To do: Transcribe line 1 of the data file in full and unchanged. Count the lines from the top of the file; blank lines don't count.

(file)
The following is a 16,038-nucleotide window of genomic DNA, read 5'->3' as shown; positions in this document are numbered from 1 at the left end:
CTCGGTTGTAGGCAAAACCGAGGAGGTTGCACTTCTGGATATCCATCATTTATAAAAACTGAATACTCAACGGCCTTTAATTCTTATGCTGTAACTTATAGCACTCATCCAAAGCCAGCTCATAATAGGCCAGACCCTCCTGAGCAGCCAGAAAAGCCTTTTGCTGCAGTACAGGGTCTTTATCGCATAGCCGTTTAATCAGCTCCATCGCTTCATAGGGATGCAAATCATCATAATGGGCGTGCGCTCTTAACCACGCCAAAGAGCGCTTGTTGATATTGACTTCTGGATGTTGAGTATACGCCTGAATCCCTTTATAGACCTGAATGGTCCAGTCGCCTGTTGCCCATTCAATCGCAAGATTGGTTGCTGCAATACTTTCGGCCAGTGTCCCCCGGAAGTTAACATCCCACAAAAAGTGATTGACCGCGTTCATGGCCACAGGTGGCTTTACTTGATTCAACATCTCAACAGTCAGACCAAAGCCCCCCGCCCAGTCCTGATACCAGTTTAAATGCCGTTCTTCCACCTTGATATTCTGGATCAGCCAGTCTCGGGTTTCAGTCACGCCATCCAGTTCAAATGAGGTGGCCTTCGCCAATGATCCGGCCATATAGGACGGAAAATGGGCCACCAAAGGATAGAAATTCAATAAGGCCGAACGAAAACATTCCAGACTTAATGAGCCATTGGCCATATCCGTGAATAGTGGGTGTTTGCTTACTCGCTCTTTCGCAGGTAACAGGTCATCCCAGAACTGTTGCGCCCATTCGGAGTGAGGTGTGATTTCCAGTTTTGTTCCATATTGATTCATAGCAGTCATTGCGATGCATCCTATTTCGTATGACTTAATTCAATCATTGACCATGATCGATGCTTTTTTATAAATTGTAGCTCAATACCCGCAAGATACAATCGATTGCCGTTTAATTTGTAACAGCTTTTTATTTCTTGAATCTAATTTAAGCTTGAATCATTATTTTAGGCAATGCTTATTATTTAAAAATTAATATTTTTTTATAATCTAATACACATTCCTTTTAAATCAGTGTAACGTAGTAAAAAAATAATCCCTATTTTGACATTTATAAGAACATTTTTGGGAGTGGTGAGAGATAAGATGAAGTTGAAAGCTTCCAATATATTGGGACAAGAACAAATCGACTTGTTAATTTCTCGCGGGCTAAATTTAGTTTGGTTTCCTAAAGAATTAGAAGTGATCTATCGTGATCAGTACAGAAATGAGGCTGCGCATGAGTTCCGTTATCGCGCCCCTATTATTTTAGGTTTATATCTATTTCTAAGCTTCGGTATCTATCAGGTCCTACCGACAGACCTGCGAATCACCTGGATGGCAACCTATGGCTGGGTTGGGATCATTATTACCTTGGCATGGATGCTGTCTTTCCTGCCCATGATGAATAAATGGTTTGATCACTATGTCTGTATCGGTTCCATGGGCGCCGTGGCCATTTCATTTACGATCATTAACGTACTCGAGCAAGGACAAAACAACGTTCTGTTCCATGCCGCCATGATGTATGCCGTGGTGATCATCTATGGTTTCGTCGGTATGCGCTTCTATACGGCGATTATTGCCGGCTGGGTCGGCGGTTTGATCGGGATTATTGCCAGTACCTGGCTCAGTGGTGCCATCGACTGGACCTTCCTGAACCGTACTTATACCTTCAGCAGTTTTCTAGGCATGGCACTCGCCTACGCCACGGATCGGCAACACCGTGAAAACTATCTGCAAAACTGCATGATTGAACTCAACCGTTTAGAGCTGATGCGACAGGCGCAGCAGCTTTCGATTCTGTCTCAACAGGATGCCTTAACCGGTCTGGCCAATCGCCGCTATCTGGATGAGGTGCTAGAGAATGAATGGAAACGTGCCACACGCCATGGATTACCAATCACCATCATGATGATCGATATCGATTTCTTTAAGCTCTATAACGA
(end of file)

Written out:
The following is a 16,038-nucleotide window of genomic DNA, read 5'->3' as shown; positions in this document are numbered from 1 at the left end: